- Civil war
- Dysfunctional politics
- ELF index (index of ethno-linguistic fractionalization)
- Ethnic diversity
- Ethnic dominance
- Ethnic hatreds
- Fragmented societies
- Multiethnic societies
- Nation building
- OECD countries
- Victimization of minorities
Post-conflict economies are characterized by high, and often growing, levels of debt. At the same time, peace is particularly fragile in the aftermath of a conflict. This…
Post-conflict economies are characterized by high, and often growing, levels of debt. At the same time, peace is particularly fragile in the aftermath of a conflict. This chapter studies how debt affects the risk of war in the 10 years that follow the end of a previous conflict. After controlling for per-capita income and other economic, political, and geographical factors, external debt is found to increase the risk of war. Conversely, the effect of domestic debt is negligible. The policy implication for the international community is clear: debt relief helps stabilize peace in war-torn economies.
Fragile states (FS) are often neglected and categorized as “aid orphans”. In extreme circumstances, they are loaded with aid beyond their absorptive capacity. However…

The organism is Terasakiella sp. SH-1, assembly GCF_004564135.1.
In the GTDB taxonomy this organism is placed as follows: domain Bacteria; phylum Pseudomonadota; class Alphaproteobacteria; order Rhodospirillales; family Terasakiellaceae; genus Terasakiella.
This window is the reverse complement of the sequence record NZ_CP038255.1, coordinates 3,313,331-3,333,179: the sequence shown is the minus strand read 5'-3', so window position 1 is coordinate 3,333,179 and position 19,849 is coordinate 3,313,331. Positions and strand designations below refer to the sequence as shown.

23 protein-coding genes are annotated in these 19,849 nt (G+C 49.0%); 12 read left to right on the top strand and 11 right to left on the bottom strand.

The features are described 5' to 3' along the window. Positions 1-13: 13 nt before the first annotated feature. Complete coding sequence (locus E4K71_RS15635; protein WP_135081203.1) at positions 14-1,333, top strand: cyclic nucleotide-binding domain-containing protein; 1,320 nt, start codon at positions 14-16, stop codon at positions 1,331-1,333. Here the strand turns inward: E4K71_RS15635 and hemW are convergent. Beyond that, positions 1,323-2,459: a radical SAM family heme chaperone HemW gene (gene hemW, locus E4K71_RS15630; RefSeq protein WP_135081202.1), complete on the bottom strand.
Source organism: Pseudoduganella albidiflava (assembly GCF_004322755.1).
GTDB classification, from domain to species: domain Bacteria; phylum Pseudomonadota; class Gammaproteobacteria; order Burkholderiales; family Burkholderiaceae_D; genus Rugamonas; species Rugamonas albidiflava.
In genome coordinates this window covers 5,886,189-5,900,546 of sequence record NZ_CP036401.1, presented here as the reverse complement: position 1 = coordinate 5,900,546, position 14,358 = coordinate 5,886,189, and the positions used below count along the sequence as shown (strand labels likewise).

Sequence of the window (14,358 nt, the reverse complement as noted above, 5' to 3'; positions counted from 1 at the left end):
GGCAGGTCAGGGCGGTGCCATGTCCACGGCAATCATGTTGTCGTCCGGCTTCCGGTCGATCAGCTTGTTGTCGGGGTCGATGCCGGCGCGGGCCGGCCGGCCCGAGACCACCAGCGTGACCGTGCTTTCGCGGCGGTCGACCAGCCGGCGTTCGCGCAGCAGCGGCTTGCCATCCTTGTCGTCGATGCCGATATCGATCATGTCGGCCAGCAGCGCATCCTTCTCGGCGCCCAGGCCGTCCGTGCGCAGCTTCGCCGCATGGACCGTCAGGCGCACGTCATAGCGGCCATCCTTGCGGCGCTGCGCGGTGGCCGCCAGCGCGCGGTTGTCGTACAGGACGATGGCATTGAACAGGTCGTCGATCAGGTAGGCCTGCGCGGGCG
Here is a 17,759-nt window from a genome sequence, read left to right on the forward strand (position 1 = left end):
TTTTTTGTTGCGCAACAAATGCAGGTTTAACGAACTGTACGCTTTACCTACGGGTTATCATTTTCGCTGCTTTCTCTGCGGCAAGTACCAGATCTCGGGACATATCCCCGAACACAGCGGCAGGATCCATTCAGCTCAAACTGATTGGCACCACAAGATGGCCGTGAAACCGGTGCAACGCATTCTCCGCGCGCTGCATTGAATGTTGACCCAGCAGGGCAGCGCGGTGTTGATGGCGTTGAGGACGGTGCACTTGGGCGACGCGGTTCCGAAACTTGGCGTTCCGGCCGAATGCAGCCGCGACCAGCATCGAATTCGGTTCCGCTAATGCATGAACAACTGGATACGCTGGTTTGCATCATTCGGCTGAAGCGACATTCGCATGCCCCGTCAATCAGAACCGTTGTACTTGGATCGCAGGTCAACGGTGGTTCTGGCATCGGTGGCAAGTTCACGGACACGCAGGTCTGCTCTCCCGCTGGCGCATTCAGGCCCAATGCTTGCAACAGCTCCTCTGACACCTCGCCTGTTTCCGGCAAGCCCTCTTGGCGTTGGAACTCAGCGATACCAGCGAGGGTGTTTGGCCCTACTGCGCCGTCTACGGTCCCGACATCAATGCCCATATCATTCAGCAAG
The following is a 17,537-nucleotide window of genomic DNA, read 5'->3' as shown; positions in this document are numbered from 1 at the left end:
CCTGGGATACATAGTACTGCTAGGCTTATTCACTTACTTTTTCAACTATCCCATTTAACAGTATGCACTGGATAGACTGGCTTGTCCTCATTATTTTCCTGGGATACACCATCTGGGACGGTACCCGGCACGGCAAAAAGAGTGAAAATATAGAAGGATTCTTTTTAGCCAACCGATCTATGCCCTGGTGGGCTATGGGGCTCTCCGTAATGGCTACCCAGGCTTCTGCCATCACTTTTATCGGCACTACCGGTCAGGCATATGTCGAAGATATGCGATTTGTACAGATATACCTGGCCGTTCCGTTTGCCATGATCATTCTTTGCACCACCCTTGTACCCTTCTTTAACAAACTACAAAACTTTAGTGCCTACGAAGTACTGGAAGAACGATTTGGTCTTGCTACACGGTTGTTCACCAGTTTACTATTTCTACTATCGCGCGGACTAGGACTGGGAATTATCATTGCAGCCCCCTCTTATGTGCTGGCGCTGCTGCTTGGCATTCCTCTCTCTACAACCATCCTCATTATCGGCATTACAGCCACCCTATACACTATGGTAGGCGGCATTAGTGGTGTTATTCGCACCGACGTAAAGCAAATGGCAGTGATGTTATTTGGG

Fragile states (FS) are often neglected and categorized as “aid orphans”. In extreme circumstances, they are loaded with aid beyond their absorptive capacity. However, whether they receive little or too much, there is a compelling imperative to coordinate aid aimed at capacity development effectively. In an ever shrinking pot of funds from donors mainly due to the current global economic downturn, it is extremely important to coordinate and harmonise aid delivery. FS cannot afford to waste any money trapped under rubble of multi‐donor aid bureaucracy. Due to the multidimensional nature of fragility, we draw on case studies and interdisciplinary insights from Authority‐Legitimacy‐Capacity (ALC), Country Development Framework (CDF) and other models and frameworks of donor coordination. A number of asymmetries (e.g. technical, cultural and, financial) between donors and recipients need to be addressed. Donors can harmonise their respective Africa strategies reports and give priority to infrastructure instead of focusing exclusively on the social agenda as in the past. FS should fight the local culture of corruption, avoid fungibility, protect vulnerable groups in society, focus on reintegration as well as demobilizing ex‐combatants with employment provisions. Donors should not give mixed signals to recipients and need to be flexible in their operational procedures. Finally, we discuss the implications of key emerging issues that threaten or facilitate sustainable reconstruction, development and poverty reduction in post‐conflict environments.